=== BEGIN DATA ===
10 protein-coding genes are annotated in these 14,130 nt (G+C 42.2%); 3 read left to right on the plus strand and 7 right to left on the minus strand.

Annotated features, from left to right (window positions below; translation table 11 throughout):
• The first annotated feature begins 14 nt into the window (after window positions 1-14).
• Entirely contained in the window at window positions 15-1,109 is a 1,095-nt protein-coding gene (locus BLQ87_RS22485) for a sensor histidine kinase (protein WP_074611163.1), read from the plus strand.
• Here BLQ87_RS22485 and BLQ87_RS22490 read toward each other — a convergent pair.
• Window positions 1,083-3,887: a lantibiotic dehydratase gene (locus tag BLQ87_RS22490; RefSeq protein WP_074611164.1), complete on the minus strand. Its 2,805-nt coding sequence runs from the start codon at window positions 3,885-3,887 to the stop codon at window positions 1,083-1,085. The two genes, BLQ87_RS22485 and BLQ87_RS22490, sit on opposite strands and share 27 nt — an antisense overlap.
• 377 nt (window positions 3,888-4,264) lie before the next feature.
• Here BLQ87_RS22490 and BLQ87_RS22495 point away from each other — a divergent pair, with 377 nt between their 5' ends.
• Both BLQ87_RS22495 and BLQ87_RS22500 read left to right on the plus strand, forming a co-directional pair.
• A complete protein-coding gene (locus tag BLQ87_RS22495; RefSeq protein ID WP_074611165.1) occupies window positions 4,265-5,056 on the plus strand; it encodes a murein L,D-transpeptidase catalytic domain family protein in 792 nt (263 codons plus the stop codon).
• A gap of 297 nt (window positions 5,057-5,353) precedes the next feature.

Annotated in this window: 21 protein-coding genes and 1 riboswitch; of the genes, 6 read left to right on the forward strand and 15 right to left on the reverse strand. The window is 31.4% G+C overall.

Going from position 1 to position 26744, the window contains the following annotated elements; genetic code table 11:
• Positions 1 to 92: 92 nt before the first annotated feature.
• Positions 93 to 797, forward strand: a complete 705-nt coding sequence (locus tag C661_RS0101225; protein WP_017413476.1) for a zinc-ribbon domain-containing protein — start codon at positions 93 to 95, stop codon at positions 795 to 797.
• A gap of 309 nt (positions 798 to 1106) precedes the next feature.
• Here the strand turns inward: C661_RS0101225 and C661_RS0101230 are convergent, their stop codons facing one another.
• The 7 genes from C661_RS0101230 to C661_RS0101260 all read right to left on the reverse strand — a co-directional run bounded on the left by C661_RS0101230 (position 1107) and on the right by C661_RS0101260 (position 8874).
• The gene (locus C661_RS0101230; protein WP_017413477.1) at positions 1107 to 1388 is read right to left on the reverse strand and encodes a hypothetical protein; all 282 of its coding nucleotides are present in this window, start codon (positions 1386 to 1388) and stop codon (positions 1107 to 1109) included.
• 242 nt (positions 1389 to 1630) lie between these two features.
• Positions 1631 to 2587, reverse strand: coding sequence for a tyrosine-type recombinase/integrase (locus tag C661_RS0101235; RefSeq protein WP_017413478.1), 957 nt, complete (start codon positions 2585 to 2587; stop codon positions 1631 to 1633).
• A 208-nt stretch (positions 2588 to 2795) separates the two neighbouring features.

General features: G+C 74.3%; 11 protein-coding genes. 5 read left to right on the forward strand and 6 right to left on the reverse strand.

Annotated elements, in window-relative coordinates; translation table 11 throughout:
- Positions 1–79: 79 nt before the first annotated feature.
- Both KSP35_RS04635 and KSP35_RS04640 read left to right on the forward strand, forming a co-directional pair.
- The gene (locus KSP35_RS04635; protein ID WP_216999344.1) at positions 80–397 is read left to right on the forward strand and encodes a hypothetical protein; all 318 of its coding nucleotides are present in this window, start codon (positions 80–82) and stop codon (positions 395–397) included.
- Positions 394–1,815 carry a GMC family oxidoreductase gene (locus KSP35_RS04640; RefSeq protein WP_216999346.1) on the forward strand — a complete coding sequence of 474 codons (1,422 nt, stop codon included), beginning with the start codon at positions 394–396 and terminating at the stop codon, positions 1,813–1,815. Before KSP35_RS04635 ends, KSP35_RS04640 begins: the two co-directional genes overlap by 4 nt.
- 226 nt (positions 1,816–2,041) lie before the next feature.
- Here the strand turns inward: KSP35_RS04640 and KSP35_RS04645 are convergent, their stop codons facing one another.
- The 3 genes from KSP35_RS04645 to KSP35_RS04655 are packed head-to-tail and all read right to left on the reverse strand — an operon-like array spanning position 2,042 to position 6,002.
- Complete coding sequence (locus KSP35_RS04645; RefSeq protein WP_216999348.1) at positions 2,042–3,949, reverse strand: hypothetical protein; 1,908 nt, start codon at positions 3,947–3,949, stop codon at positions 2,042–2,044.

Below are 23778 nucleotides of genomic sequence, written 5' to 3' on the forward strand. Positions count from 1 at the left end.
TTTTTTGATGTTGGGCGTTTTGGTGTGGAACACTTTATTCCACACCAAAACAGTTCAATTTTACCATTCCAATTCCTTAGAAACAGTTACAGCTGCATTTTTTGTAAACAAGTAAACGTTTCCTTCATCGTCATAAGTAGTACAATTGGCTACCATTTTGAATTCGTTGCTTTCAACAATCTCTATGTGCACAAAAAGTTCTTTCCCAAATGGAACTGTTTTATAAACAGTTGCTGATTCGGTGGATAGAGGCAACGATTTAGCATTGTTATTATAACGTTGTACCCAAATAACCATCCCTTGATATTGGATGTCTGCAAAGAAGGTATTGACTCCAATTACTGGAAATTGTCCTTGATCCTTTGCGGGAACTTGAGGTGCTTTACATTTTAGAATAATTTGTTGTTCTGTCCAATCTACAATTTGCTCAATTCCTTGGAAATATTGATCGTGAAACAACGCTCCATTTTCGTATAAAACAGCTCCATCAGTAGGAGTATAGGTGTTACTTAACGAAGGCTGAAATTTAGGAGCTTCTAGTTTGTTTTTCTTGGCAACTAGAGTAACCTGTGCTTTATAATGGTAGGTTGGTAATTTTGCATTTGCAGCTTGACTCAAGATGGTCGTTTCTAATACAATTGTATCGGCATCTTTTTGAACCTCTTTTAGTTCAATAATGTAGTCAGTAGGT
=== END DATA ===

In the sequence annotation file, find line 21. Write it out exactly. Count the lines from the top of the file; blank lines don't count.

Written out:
• Positions 1631 to 2587, reverse strand: coding sequence for a tyrosine-type recombinase/integrase (locus tag C661_RS0101235; RefSeq protein WP_017413478.1), 957 nt, complete (start codon positions 2585 to 2587; stop codon positions 1631 to 1633).